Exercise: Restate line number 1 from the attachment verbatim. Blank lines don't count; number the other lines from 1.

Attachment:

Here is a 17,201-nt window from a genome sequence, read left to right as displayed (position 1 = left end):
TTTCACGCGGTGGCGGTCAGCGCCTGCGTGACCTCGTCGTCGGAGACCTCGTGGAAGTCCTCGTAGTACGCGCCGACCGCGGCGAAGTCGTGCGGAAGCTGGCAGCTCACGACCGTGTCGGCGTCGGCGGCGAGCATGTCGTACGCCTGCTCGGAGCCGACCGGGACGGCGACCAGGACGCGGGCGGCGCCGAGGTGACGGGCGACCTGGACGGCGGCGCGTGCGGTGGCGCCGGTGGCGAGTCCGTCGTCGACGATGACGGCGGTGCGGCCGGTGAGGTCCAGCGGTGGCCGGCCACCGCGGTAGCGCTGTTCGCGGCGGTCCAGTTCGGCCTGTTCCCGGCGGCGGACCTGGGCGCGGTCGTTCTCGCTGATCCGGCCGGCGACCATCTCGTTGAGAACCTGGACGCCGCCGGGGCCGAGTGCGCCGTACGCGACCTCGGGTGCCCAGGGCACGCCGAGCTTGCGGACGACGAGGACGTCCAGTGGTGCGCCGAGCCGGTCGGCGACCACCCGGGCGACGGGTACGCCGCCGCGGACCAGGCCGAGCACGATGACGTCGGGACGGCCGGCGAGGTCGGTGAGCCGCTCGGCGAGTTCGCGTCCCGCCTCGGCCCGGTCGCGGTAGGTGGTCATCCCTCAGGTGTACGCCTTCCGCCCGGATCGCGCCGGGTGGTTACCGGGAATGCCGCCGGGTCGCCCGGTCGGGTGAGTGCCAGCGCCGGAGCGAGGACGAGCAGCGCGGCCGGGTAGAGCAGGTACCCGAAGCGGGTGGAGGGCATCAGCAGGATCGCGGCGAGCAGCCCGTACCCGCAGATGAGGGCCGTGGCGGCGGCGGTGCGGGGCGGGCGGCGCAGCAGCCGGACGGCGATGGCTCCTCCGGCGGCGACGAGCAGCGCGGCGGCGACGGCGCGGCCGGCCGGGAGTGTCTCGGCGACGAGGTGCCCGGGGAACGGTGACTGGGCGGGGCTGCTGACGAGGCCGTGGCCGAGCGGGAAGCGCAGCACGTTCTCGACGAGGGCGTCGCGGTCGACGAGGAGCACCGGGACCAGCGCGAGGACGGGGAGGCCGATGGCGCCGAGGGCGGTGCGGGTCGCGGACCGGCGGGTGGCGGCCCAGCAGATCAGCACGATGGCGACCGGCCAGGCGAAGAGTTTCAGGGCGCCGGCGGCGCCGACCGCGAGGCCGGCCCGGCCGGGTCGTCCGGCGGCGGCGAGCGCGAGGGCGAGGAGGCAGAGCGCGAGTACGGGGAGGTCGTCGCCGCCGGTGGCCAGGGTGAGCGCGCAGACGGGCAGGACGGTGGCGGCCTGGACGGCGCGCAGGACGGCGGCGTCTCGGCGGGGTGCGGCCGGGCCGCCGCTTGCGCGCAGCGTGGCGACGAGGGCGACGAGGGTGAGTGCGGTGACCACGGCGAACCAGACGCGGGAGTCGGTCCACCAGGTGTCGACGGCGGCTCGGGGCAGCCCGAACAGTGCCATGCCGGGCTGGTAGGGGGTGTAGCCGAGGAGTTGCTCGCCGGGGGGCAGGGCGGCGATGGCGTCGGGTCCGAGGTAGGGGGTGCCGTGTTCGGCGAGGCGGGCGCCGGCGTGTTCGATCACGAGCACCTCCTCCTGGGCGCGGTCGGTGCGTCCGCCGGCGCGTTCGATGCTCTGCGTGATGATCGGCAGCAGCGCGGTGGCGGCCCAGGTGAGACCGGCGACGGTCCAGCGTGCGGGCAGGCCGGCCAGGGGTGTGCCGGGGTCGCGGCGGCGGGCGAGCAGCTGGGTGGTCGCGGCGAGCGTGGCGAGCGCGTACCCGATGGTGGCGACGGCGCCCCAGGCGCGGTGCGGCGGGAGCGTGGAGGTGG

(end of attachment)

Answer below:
Here is a 17,201-nt window from a genome sequence, read left to right as displayed (position 1 = left end):